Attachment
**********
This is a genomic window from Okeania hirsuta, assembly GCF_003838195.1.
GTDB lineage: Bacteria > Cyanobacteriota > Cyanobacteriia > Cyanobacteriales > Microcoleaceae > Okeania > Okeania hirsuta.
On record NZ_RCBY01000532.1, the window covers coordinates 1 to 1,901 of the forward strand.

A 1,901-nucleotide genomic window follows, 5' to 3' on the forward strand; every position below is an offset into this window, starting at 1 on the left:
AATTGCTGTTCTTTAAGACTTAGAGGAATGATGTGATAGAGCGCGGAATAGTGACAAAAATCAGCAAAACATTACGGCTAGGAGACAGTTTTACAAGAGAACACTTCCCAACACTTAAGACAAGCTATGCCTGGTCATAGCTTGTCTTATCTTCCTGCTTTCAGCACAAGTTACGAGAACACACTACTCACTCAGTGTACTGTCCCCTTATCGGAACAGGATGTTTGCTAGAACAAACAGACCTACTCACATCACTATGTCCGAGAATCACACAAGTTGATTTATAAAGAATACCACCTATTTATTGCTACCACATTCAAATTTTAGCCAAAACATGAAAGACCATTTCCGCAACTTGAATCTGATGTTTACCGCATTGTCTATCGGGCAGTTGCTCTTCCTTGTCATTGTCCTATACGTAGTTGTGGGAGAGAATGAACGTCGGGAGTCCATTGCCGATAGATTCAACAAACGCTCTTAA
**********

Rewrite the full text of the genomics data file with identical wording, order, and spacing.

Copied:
This is a genomic window from Okeania hirsuta, assembly GCF_003838195.1.
GTDB lineage: Bacteria > Cyanobacteriota > Cyanobacteriia > Cyanobacteriales > Microcoleaceae > Okeania > Okeania hirsuta.
On record NZ_RCBY01000532.1, the window covers coordinates 1 to 1,901 of the forward strand.

A 1,901-nucleotide genomic window follows, 5' to 3' on the forward strand; every position below is an offset into this window, starting at 1 on the left:
AATTGCTGTTCTTTAAGACTTAGAGGAATGATGTGATAGAGCGCGGAATAGTGACAAAAATCAGCAAAACATTACGGCTAGGAGACAGTTTTACAAGAGAACACTTCCCAACACTTAAGACAAGCTATGCCTGGTCATAGCTTGTCTTATCTTCCTGCTTTCAGCACAAGTTACGAGAACACACTACTCACTCAGTGTACTGTCCCCTTATCGGAACAGGATGTTTGCTAGAACAAACAGACCTACTCACATCACTATGTCCGAGAATCACACAAGTTGATTTATAAAGAATACCACCTATTTATTGCTACCACATTCAAATTTTAGCCAAAACATGAAAGACCATTTCCGCAACTTGAATCTGATGTTTACCGCATTGTCTATCGGGCAGTTGCTCTTCCTTGTCATTGTCCTATACGTAGTTGTGGGAGAGAATGAACGTCGGGAGTCCATTGCCGATAGATTCAACAAACGCTCTTAA